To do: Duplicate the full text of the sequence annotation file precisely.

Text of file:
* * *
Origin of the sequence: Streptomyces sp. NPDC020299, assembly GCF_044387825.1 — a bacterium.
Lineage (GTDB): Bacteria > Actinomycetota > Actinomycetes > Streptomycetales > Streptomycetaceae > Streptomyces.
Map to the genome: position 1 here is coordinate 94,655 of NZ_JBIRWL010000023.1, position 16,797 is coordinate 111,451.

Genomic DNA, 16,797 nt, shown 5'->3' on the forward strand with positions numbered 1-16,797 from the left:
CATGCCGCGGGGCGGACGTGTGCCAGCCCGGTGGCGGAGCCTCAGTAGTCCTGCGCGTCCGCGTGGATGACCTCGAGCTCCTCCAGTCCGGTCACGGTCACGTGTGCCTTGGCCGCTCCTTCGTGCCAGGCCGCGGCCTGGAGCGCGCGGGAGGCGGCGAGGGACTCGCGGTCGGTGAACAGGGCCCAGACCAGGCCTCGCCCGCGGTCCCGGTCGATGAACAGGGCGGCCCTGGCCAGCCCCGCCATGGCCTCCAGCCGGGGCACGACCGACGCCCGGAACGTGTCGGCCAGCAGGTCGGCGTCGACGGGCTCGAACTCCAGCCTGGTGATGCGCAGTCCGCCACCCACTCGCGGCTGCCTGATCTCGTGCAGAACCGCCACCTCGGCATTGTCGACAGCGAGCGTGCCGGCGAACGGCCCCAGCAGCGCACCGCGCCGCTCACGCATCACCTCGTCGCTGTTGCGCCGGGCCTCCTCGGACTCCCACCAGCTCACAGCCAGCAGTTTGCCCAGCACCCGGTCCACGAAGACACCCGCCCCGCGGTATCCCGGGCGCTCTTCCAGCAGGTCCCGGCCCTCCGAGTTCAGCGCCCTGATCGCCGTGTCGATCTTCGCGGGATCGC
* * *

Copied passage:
Origin of the sequence: Streptomyces sp. NPDC020299, assembly GCF_044387825.1 — a bacterium.
Lineage (GTDB): Bacteria > Actinomycetota > Actinomycetes > Streptomycetales > Streptomycetaceae > Streptomyces.
Map to the genome: position 1 here is coordinate 94,655 of NZ_JBIRWL010000023.1, position 16,797 is coordinate 111,451.

Genomic DNA, 16,797 nt, shown 5'->3' on the forward strand with positions numbered 1-16,797 from the left:
CATGCCGCGGGGCGGACGTGTGCCAGCCCGGTGGCGGAGCCTCAGTAGTCCTGCGCGTCCGCGTGGATGACCTCGAGCTCCTCCAGTCCGGTCACGGTCACGTGTGCCTTGGCCGCTCCTTCGTGCCAGGCCGCGGCCTGGAGCGCGCGGGAGGCGGCGAGGGACTCGCGGTCGGTGAACAGGGCCCAGACCAGGCCTCGCCCGCGGTCCCGGTCGATGAACAGGGCGGCCCTGGCCAGCCCCGCCATGGCCTCCAGCCGGGGCACGACCGACGCCCGGAACGTGTCGGCCAGCAGGTCGGCGTCGACGGGCTCGAACTCCAGCCTGGTGATGCGCAGTCCGCCACCCACTCGCGGCTGCCTGATCTCGTGCAGAACCGCCACCTCGGCATTGTCGACAGCGAGCGTGCCGGCGAACGGCCCCAGCAGCGCACCGCGCCGCTCACGCATCACCTCGTCGCTGTTGCGCCGGGCCTCCTCGGACTCCCACCAGCTCACAGCCAGCAGTTTGCCCAGCACCCGGTCCACGAAGACACCCGCCCCGCGGTATCCCGGGCGCTCTTCCAGCAGGTCCCGGCCCTCCGAGTTCAGCGCCCTGATCGCCGTGTCGATCTTCGCGGGATCGC